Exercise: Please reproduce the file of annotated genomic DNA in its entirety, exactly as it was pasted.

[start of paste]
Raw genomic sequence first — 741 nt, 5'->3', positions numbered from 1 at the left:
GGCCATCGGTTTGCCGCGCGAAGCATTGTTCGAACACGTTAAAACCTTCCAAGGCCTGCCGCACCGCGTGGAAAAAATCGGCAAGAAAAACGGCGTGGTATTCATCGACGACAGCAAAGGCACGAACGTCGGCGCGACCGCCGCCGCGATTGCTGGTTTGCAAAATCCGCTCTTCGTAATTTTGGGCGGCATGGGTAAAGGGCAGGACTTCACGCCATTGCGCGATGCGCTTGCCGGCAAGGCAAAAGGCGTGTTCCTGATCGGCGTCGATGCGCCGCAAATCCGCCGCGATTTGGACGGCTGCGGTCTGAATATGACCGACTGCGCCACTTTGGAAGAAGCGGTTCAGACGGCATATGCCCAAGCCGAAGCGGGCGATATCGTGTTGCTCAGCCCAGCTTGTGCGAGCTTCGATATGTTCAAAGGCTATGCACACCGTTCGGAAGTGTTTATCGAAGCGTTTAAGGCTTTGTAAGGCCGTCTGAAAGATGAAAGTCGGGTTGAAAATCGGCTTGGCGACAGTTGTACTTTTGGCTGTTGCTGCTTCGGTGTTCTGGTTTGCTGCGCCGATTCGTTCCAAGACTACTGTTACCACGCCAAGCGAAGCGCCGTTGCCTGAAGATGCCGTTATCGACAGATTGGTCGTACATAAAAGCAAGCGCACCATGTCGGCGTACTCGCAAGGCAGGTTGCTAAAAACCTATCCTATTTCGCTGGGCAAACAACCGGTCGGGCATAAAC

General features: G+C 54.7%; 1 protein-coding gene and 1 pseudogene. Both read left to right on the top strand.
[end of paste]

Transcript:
Raw genomic sequence first — 741 nt, 5'->3', positions numbered from 1 at the left:
GGCCATCGGTTTGCCGCGCGAAGCATTGTTCGAACACGTTAAAACCTTCCAAGGCCTGCCGCACCGCGTGGAAAAAATCGGCAAGAAAAACGGCGTGGTATTCATCGACGACAGCAAAGGCACGAACGTCGGCGCGACCGCCGCCGCGATTGCTGGTTTGCAAAATCCGCTCTTCGTAATTTTGGGCGGCATGGGTAAAGGGCAGGACTTCACGCCATTGCGCGATGCGCTTGCCGGCAAGGCAAAAGGCGTGTTCCTGATCGGCGTCGATGCGCCGCAAATCCGCCGCGATTTGGACGGCTGCGGTCTGAATATGACCGACTGCGCCACTTTGGAAGAAGCGGTTCAGACGGCATATGCCCAAGCCGAAGCGGGCGATATCGTGTTGCTCAGCCCAGCTTGTGCGAGCTTCGATATGTTCAAAGGCTATGCACACCGTTCGGAAGTGTTTATCGAAGCGTTTAAGGCTTTGTAAGGCCGTCTGAAAGATGAAAGTCGGGTTGAAAATCGGCTTGGCGACAGTTGTACTTTTGGCTGTTGCTGCTTCGGTGTTCTGGTTTGCTGCGCCGATTCGTTCCAAGACTACTGTTACCACGCCAAGCGAAGCGCCGTTGCCTGAAGATGCCGTTATCGACAGATTGGTCGTACATAAAAGCAAGCGCACCATGTCGGCGTACTCGCAAGGCAGGTTGCTAAAAACCTATCCTATTTCGCTGGGCAAACAACCGGTCGGGCATAAAC

General features: G+C 54.7%; 1 protein-coding gene and 1 pseudogene. Both read left to right on the top strand.